Chile shakes, rattles and rolls while New England quakes under another blanket of heavy snow and high winds……
It has been a busy time for preparedness and emergency folks over the last week of February, hasn’t it? What with the big snow storm, which really wasn’t so big and the earthquakes down in Chile, there wasn’t much time to dream of preparing for the big one. For many, the big one can in style.
The snowstorms dumped a lot of snow in some places, relatively speaking, but the reality is that 20″ of snow isn’t actually that bad for most folks. You can still drive around if you have experience and decent tires, and a yearning for adventure. The problem is, most people don’t have the capacity to drive in snow with the vehicles produced today.
Lightweight bodies and all season radials may be good for everyday driving, and work ok when it is slick with light snowfall, but the cars are not heavy enough, and the tread on today’s tires isn’t aggressive enough to get the traction one needs to drive safely in a snowstorm.
The storm’s damage crept through the northeast and northward Friday, after closing the schools in New York city for only the ninth time since 1982. Imagine that? And outages increased in New Hampshire as the storm traveled on. Approximately 265,000 customers of Public Service of New Hampshire were without power by Friday night, — an increase of more than 40,000 homes and businesses from when the day started. As areas still grappled with fallen trees, damaged lines and impassable roads the scene continued to deteriorate. Conditions were similar in Maine, which reported 138,000 customers without power. But with more than 70 roads closed or impassable (some 30 inches fell in the western mountains), according to Lynette Miller of the Maine Emergency Management Agency, repairs were slow and often treacherous for employees.
Here in Maine, thousands were still without power Saturday night, with many not expected to be returned to service for several days.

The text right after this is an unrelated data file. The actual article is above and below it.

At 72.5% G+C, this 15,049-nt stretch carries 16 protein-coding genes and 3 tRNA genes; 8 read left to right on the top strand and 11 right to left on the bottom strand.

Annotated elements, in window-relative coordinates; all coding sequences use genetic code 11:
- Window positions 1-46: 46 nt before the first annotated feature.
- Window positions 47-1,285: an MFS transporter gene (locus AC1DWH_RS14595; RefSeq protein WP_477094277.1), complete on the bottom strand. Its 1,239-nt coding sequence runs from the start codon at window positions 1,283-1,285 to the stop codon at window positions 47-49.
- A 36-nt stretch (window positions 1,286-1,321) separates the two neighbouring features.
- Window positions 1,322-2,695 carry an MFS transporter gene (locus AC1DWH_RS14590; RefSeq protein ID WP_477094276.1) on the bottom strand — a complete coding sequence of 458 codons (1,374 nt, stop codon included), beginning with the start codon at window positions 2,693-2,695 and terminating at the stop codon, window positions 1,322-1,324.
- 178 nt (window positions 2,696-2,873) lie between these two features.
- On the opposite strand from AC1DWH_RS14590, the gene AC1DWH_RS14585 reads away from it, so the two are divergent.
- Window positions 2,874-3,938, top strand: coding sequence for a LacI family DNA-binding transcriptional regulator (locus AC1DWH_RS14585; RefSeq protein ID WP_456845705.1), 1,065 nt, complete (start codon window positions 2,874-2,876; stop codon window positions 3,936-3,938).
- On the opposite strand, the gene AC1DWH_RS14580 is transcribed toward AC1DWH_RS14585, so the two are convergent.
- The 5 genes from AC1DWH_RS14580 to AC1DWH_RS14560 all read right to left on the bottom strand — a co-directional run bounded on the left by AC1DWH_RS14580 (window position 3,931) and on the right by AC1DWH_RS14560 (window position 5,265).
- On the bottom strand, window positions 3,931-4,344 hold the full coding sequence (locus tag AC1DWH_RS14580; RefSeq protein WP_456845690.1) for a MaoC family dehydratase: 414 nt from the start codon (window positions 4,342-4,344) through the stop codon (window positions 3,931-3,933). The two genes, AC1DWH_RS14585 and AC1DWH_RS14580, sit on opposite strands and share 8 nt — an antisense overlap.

Perhaps a bigger news story was the major earthquakes reported from Chile. Starting with a reported 8.8 magnitude quake on early Saturday morning, eastern time, the weekend rock and rolled around the world with one quake after another rattling the South American country. Chile has seen at least magnitude 6.0 or above quakes along with dozens of smaller ones in the 5.0 to 6.0 magnitude range, according to the USGS. Also, we can add to the concern the areas of Ryuku Islands, off of Japan, where they’ve had three or more, Eastern Honsu, Japan; Northern Sumatra, Indonesia,; off the coast of Ecuador; Mendosa, Argentina; the Hindu Kush region of Afghanistan; the Northern Mid-Atlantic Ridge; and Salta, Argentina, who’ve all had one or more 5.0 0r above earthquake during this same time frame.
I might be wrong here, but this seems to be out of the norm, at least for everyday earthquake activity. Especially considering the magnitude. Earthquakes occur all over the world on a daily basis, bit this is a lot for any one region, no matter how you look at it. Why is that?
The US and Canada felt at least ten earthquakes of a magnitude 3.0 or above, with none over 4.0. many were in California and Alaska, but there were some in Canada a few hundred miles to the northwest of Lake Champlain. There was also one(4.4 Magnitude) centered in Oklahoma, near Sparks.